Improving critical infrastructure protection and the physical security of high-risk sites is a crucial factor in the overall modernisation of security in data centres – and not one that can be overlooked. The latest entrance control technology can increase security, future-proof buildings, and deliver automated, touchless efficiency.
For any data centre, security is paramount at every level. Even the smallest data centres require Tier I protection that ensures 99.671% uptime and limits annual downtime to 28.8 hours. At the upper levels of critical infrastructure protection, Tier IV security must guarantee 99.995% uptime and just 2.4 minutes of downtime a year for larger enterprise corporations. (Tier V protection, which evaluates more than 30 additional key elements and uses 100% renewable energy, is a registered trademark of Switch data centres.)
T operations are critical to the business continuity of any data centre, and the continued growth in the amount of digital data they need to handle means it’s more crucial than ever that security in data centres is able to keep up. (The International Data Corporation (IDC) predicts worldwide digital data will rise to 163 zettabytes by 2025. IDC Data Age 2025, 2018).
It’s clear that modernisation is needed: according to the IDC, the average data centre is nine years old, yet Gartner warns that any data centre more than seven years old is already obsolete.
But it’s not just computing performance and energy efficiency that must move with the times. Physical security is an all-important third pillar – especially when it comes to critical infrastructure protection.
Physical security starts with entrance control. Modern access solutions provide effective security and safe, efficient traffic flow for critical sites and locations. They can even deliver showstopping architectural aesthetics.
It’s not just data centres that need physical security. And for any location than needs extra protection – including courthouses, government facilities, critical manufacturing, information technology centres – security technology has come a long way. The system data centres choose needs to be future-proofed to cope with the evolution of modern society. So what are the options?
Security Booths and Portals – High-security Man Traps for High-Risk Sites
Security booths and portals are compact in design yet provide the highest level of security required on sites where only authorised persons are allowed.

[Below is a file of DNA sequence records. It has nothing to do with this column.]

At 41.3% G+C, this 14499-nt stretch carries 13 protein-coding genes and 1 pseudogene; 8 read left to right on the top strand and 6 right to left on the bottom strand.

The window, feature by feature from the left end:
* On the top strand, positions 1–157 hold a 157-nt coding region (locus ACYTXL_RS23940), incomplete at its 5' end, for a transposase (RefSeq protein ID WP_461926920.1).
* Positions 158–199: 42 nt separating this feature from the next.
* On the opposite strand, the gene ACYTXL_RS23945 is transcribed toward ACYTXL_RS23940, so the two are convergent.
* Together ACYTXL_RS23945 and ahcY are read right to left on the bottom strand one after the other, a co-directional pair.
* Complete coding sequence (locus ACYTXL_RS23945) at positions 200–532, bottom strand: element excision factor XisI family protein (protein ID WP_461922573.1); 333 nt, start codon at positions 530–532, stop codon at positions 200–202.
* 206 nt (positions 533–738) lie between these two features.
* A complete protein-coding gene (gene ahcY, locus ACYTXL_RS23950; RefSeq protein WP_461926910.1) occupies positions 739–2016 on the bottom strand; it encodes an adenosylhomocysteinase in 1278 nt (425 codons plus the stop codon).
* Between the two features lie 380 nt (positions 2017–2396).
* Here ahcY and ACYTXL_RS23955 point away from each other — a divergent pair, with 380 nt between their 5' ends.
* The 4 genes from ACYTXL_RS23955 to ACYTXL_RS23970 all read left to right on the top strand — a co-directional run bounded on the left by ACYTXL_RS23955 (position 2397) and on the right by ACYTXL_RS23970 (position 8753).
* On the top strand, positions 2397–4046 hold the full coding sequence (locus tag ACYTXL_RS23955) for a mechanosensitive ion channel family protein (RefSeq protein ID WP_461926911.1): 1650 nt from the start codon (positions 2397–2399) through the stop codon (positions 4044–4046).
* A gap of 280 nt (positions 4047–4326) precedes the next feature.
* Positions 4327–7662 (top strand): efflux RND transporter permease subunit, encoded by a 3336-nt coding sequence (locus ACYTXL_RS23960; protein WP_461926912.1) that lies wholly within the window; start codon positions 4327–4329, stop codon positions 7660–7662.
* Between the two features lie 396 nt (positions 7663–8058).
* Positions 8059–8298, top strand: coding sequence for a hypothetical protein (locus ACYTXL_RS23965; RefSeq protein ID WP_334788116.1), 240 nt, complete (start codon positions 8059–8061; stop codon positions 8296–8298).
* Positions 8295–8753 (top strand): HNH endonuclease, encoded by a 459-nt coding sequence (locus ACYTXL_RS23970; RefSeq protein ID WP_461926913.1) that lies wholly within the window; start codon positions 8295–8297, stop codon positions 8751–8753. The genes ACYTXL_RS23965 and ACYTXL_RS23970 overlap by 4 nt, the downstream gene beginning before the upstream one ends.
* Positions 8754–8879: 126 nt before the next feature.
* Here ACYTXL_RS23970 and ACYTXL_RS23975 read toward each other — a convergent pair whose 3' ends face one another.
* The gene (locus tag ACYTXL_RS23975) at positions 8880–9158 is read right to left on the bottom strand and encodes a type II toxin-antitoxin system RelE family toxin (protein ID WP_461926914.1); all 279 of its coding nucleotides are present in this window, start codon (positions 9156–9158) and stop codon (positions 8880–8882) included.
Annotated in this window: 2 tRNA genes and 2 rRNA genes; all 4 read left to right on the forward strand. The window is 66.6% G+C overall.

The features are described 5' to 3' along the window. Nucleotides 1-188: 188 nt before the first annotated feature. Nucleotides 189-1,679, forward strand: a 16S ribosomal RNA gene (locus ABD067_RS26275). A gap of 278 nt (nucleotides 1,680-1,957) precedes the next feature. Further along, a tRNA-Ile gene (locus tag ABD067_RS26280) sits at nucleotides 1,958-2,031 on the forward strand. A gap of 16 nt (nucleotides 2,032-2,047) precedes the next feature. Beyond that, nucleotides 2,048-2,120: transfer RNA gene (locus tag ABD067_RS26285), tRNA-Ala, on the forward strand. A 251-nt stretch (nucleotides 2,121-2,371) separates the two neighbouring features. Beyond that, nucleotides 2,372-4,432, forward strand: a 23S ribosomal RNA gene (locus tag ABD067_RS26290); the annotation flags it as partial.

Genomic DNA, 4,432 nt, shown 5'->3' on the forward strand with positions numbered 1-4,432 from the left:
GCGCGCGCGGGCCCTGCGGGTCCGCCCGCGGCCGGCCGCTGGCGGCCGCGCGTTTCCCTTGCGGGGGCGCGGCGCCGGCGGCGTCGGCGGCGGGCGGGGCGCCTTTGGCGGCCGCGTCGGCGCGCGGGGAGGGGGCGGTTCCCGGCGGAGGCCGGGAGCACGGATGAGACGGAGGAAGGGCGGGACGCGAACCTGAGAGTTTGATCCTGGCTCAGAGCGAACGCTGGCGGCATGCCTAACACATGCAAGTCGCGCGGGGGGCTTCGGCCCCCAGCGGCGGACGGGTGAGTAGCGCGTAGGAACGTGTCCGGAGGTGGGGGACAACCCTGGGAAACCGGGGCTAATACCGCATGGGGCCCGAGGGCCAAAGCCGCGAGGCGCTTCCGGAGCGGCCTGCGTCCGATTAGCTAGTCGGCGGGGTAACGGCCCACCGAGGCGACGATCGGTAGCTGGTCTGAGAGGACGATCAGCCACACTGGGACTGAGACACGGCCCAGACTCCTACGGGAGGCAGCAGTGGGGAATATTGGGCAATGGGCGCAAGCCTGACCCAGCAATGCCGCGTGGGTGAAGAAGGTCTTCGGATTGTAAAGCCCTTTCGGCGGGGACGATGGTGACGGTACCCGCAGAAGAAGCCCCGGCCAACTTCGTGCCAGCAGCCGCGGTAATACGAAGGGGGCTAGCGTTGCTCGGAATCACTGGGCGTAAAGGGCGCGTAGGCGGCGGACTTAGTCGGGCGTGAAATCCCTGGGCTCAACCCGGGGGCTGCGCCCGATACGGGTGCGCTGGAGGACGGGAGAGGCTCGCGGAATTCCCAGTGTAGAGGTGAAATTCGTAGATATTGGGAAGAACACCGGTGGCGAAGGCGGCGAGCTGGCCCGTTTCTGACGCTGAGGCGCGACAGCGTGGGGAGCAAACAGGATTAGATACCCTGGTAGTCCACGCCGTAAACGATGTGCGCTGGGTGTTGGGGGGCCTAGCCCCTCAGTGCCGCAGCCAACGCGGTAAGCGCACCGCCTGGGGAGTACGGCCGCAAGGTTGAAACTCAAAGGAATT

This style of access control offers enhanced security for high-protection sites. The very latest security booths and portals can also include metal detection, hostage situation detection, and even certified protection against ballistic and blast attacks.
As an example, NEXTDC, Australia’s leading data centre provider, has installed over 40 of Gunnebo’s highest security offerings, the HiSec9 security booth, across eleven data centre locations.
Security Revolving Doors – Fast and Stylish Access Control
A world away from the first revolving doors invented back in 1888; modern security revolving doors are ideal for any site or location that needs to manage a steady flow of people with elegance and efficiency.
Allowing simultaneous entry and exit, security revolving doors can take the place of two lanes of speed gates – so they can often be more convenient on price. They offer uncompromising performance in terms of safety, security, detection, and design.
Speed gates – Security Meets Aesthetics
Modern speed gates provide fast, reliable access control of a building’s entrance without compromising on security – while seamlessly blending into the aesthetics of the surrounding space.
Intuitive and welcoming, speed gates allow a high flow rate, ensuring visitors’ fast, efficient processing. And, because they can also be touchless, they offer an effective way to prevent infection.
Physical security is more important than ever
Even amid the threat of software and cyber attacks, the protection of physical infrastructure is becoming increasingly important for any modern data centre. And, as explained above, the entrance control solution – or mix of solutions – each data centre chooses can be tailored to suit its very specific needs.
In addition to a data centre’s own physical security requirements, many data security regulations – such as the European Union’s GDPR – now mandate physical security measures to prevent unauthorised access, requiring data centres to upgrade to modern security solutions, including more automation and Multi-Factor Authentication (MFA) and facial recognition.
Get in touch with Gunnebo today to find out more about modernising critical infrastructure protection.